George Kollosche was born on 14 October 1830 at Werben in Lower Lusatia, which was then part of Brandenburg, Prussia. At the age of 24 he emigrated to Australia on the ship Malvina Vidal with his aunt’s family – Matthes & Christiana Modra, his mothers sister – and arrived on 5 October 1854 at Melbourne, Victoria.
On the Malvina Vidal arrival passenger list, one ‘l’ was missing from George’s surname, most probably because of misspelling by the Immigration Officer.
The Modra family travelled to Port Adelaide on the Costal freighter Havilah. George, however, is assumed to have travelled overland from Melbourne, possibly via the Victorian goldfields and arrived some years later at Blumberg in South Australia, one of the early Wendish settlement areas.
The first official South Australian record of George Kollosche in Blumberg was his marriage, as “Workman, age 28” to Auguste Luise Henriette Henel age 20, both residents of Blumberg at the Evangelical Lutheran Church.
George built a cottage in Blumberg, one of a group of three on the south side of the main road near the entrance to the town. He and Auguste had ten children. There was a gap between Johanna, their first child born in 1859, and the fifth, George Ernest born in 1867, where three children born in that period are not recorded in the Blumberg Church records.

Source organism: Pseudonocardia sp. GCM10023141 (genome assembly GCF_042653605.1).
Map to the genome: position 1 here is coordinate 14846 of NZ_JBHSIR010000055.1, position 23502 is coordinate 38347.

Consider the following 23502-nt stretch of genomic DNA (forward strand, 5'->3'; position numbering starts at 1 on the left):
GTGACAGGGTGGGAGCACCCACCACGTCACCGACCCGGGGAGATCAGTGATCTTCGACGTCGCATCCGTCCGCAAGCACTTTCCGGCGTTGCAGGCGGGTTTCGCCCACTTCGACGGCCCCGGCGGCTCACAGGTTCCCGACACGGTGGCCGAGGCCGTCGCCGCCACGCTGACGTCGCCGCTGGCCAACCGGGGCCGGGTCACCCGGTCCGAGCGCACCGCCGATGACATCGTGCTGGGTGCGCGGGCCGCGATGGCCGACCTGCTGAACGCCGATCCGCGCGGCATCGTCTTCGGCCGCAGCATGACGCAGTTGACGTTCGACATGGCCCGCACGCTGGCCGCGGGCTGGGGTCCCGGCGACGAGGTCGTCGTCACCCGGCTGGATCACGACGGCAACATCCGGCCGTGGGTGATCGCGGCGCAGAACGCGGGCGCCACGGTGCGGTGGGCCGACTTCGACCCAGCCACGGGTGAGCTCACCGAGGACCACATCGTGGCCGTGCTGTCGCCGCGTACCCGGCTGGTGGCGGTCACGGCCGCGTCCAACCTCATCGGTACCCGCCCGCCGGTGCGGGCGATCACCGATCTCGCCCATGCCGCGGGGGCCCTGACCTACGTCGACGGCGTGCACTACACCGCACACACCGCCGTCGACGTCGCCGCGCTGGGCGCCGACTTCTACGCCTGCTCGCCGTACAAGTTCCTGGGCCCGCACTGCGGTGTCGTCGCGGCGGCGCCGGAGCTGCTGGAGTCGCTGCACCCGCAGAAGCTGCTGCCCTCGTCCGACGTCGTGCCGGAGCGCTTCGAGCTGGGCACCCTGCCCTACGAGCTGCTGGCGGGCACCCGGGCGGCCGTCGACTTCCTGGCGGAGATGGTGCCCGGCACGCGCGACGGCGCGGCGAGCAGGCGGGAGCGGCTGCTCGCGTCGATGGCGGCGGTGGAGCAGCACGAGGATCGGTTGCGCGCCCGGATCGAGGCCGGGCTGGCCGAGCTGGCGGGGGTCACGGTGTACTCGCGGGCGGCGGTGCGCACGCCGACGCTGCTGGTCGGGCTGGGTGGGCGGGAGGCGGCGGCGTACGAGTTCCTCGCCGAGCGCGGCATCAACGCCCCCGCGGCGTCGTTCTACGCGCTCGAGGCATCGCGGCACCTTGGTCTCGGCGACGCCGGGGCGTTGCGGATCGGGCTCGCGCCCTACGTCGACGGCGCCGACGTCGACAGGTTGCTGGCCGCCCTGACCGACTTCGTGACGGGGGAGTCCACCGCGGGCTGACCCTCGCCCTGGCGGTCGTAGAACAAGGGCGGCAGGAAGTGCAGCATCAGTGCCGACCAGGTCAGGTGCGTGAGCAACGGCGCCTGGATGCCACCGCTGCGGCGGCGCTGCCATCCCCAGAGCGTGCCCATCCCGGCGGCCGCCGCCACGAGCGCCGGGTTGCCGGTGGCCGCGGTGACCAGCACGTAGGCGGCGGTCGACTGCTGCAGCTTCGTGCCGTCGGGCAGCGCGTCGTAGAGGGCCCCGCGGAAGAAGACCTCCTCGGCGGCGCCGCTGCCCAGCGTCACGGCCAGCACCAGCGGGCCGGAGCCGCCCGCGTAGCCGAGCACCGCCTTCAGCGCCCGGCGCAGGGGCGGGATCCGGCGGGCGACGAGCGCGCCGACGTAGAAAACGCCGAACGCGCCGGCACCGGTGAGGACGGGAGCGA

On 10th January 1891, “George Kolosche, of Blumberg, Province of South Australia, native of Cottbus, Germany, and a resident of South Australia for 36 years”, applied for naturalisation. He signed the Oath of Allegiance and was granted South Australian citizenship on 30 January 1891.
George and Auguste lived in Blumberg until George’s death on 9th April 1891. He is buried in an unmarked but located grave in the Blumberg General Cemetery, next to his daughter Mary Tucker and grand-daughter Violet Tucker.
Auguste remained in Blumberg until about 1901, when the cottage was sold for £ 50. She moved to Adelaide where she lived with members of her family until her death on 16th July 1917. She was survived by five sons and three daughters. Auguste is buried in a marked grave in the Hindmarsh Cemetery, Adelaide.
Note: Blumberg was renamed Birdwood in 1917, due to anti-German sentiments during World War 1.
by Andrew Kollosche – February 2011.